Nelson College headmaster Gary O’Shea is preparing for a life outside of schools after 40 years in the industry. Photo: Charles Anderson.

Headmaster to step down from Nelson College


After 40 years in education, Nelson College headmaster Gary O’Shea says he will never lead another school when he steps down next year.

Gary announced his retirement last week after 14 years at the helm of one of New Zealand’s oldest schools. But he says his legacy will be the change in the school’s conservative culture.

Gary says a few things recently collided leading to him making the decision. He and his wife had hoped to retire to Kenepuru Sound but they realised their autistic son, who they hoped would eventually transition to independent living, needed to be with them.

They have been living in Motueka where they have space and where Gary has become involved with the local community gardens.

Gary has overseen a transformation in the school which he hopes will be his legacy.

“Fundamentally it is a caring culture.”

The prefect system is gone, and Nelson College has undergone an identify shift from a pure “bully boy, rugby school” to “a school for every boy”.

“It is about trumpeting the male values of loyalty and strength but not violence.”

While Gary says that the school boarding rates are still suffering from a bullying scandal several years ago, he believes Nelson College has all the hall marks of a co-education school. He says that the board should consider moving towards including girls at some stage.

He says that many boys’ schools are becoming more conservative as they look for simple answers, but believes Nelson doesn’t want that.

“Nelson is eclectic, it’s refugees, it wants its arts and drama. It wants its boys’ school to be compassionate, it wants diversity. That’s the sort of boy’s school we want to be.”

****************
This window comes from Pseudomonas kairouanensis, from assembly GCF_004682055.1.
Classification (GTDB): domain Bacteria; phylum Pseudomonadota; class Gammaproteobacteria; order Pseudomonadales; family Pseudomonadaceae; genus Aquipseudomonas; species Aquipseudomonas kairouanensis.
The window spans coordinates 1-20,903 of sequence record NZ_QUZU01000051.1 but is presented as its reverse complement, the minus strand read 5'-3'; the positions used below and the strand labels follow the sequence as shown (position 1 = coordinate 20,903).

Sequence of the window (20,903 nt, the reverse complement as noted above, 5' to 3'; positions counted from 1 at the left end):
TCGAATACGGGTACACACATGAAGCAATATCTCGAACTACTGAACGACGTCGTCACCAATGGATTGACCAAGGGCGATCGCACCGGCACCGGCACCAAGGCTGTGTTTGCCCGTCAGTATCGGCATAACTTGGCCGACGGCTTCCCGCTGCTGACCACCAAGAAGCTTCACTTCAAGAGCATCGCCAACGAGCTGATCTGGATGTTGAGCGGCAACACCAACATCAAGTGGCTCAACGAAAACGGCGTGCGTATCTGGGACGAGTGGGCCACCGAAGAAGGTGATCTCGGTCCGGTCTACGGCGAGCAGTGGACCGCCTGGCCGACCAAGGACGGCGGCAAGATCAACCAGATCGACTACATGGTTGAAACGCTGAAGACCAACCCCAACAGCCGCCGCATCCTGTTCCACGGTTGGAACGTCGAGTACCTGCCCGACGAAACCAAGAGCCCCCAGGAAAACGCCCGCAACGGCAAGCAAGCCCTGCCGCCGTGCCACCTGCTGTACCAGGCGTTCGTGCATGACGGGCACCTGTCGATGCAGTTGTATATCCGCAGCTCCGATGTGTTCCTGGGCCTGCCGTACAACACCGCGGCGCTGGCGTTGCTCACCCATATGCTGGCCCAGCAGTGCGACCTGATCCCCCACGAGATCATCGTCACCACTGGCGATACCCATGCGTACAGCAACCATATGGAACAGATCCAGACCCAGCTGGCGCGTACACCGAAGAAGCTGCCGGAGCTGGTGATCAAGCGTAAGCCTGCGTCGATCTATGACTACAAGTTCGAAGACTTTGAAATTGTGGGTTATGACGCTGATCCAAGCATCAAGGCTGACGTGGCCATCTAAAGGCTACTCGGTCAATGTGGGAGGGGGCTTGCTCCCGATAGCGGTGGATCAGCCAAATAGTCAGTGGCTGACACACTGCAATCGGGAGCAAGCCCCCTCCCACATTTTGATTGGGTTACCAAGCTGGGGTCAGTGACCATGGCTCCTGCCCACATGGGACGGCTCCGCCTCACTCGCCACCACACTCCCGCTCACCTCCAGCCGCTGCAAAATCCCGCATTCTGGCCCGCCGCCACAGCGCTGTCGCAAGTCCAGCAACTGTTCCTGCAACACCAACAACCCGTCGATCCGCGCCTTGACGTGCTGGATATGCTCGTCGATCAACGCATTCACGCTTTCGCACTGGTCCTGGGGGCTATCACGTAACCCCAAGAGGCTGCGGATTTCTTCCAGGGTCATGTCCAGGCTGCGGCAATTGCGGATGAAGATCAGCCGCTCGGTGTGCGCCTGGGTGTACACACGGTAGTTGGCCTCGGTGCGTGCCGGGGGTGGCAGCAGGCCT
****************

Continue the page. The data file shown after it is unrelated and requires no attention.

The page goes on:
Gary has also helped the college transform its business practice, updating and modernising two of its boarding houses which it now rents out year-round. While that resulted in a hefty debt, he says that the gambit is paying off.

“It’s a business model that is working.”

However, he lamented an ongoing dispute with a former employee and his brother which has dragged on for three years.

“That has been disgraceful … there is no doubt it’s been a drain on school resources and on me. It’s been like running two jobs.”

In among that dispute, however, the Education Review Office (ERO) 4-5 year reviews placed Nelson College in the top 10 per cent of New Zealand schools in both 2012 and 2016.

Gary will step down at the beginning of next year with the school board thanking him for his exemplary service.

However, he is not leaving the profession completely, having set up a consultancy business to help mentor school principals.

“The profession doesn’t hold its repository of knowledge well. It’s a lonely job and it’s not very collegial because schools are competitive for kids.”

He says that he aims to be a “sounding board” for school leaders who might benefit from his years of experience.